The Ultimate Beracha in the Ultimate Language by Oren Levy


Of the thousands of interpretations that have been given for the blessing of the Kohanim, the Abarbanel presents a unique explanation.  He says that each of the three sections of the blessing of the Kohanim is aimed at a particular segment of the nation.  The first section, “May Hashem bless you and protect you” (Bemidbar Sinai 6:24), is directed towards the workers, with the hope that the work of their hands will be blessed.  The second part, “Hashem shine His face towards you and enhance you” (ibid. v. 25), has the scholars and thinkers in mind.  It is a prayer that light may be sent from Heaven to help them understand as much as the human mind can encompass.  The warriors are blessed with peace, “Hashem shall turn His face towards you and give you peace” (ibid. v. 26).

Chazal (Sotah 7:2) say that the blessing of the Kohanim should be recited in the Holy Tongue (Hebrew) only.  This is derived from the phrase Ko Tevarchu, “Thus shall you bless” (ibid. v. 23).  The word “Thus” is interpreted to mean that the blessing may be recited using only the words and language presented in the following verses.

The Ketav Sofer expands on this interpretation of Chazal: were the blessings offered in a language other than the original Hebrew, the blessing would be very limited.  Hebrew is rich in idiom and connotations and each word contains a host of blessing in all areas of life.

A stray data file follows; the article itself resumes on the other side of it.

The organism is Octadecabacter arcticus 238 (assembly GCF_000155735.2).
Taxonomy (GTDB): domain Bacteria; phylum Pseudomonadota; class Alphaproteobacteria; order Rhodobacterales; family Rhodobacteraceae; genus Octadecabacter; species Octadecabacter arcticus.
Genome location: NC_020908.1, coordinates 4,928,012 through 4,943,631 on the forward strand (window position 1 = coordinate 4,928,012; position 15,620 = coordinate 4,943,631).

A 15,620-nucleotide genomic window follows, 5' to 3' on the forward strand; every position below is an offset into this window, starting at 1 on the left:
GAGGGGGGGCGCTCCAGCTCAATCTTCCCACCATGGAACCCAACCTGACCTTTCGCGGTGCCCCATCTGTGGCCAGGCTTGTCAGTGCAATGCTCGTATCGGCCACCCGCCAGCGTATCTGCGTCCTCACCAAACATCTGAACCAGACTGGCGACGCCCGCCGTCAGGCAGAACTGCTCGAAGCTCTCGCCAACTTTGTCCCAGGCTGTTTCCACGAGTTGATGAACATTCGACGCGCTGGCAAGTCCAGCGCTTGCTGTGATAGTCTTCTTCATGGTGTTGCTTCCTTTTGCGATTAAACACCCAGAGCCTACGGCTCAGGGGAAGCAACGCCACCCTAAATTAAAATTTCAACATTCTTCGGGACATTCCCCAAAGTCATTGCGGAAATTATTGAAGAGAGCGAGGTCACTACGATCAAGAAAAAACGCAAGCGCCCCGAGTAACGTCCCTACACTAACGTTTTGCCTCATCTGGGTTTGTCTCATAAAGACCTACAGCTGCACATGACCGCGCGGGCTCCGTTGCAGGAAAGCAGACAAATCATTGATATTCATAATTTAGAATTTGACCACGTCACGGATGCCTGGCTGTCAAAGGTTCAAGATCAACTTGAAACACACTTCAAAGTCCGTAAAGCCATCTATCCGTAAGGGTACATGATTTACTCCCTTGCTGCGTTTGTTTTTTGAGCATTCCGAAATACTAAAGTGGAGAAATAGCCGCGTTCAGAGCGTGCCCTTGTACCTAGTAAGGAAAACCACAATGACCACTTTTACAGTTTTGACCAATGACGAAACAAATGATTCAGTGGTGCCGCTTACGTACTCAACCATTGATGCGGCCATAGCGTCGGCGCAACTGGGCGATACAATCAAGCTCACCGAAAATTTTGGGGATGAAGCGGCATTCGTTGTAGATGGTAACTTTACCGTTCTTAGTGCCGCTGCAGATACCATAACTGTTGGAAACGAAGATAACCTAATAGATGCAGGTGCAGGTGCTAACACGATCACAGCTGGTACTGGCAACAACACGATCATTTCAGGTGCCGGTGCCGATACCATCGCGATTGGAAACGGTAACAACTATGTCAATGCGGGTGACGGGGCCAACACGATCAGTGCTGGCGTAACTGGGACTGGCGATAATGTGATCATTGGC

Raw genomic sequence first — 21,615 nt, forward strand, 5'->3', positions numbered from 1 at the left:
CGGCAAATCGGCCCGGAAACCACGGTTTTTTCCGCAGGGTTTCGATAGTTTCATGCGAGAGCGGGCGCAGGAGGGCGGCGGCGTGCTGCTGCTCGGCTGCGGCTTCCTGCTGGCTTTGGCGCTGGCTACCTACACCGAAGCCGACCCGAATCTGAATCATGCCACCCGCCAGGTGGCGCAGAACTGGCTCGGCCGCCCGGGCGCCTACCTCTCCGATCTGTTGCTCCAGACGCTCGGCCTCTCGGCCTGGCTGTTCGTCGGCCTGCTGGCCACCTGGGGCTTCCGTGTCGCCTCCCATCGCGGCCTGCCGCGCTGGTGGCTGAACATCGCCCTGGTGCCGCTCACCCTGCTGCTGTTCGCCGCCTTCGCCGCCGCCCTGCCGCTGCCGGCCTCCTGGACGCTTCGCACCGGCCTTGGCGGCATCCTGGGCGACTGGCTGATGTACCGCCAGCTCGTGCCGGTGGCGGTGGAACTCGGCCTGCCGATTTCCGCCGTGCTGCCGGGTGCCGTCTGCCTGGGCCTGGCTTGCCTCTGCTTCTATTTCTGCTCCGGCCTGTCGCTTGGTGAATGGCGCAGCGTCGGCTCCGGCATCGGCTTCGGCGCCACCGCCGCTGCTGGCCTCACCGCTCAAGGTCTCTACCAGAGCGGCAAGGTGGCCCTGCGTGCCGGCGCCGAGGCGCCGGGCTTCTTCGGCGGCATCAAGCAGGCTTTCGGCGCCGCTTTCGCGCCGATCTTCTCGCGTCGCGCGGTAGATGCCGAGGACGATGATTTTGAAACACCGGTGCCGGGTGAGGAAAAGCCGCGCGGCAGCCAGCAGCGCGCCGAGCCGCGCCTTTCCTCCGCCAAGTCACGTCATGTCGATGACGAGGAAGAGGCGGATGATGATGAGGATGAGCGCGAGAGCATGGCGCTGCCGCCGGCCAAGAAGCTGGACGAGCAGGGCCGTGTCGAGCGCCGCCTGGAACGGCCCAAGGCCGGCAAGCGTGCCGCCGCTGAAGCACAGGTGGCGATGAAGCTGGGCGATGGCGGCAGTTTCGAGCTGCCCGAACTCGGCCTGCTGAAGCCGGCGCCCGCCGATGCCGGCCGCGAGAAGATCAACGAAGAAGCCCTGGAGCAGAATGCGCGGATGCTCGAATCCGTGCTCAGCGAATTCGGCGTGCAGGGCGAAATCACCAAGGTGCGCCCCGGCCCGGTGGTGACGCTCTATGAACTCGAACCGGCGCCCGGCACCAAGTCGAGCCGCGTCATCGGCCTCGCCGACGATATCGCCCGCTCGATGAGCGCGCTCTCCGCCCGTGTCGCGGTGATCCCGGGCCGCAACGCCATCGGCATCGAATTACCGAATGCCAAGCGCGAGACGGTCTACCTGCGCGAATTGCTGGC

The Chatam Sofer utilized this Chazal in his battle against the Reformists who introduced sermons in the vernacular.  The Kohen to him represents the teacher and leader of the people.  When the leader discourses, the Holy One forgives Israel of their sins and the gates of blessing and favor open, just as they do during the blessing of the Kohanim.  But this happens only if, like the Kohanim, he speaks in the Holy tongue and not in a foreign language.  The language itself instills the word of Hashem into the people.  We see the importance of studying Torah using the Hebrew language from here.

The Chatam Sofer interprets another Drasha of Chazal in a like manner.  Chazal say that a teacher is like an angel of Hashem, and one should seek to learn Torah from him.  Elsewhere they make the comment that the angels do not speak Aramaic, only Hebrew.  If the leader, says Chatam Sofer, is like the angels- if he knows Hebrew only and not foreign languages, then you should learn from him.  If this is not so, his words will not be influential.  It is the essence and holiness of the Hebrew words themselves which influence the masses of Israel and bring them close to holiness, opening up for them an outpouring of blessings.

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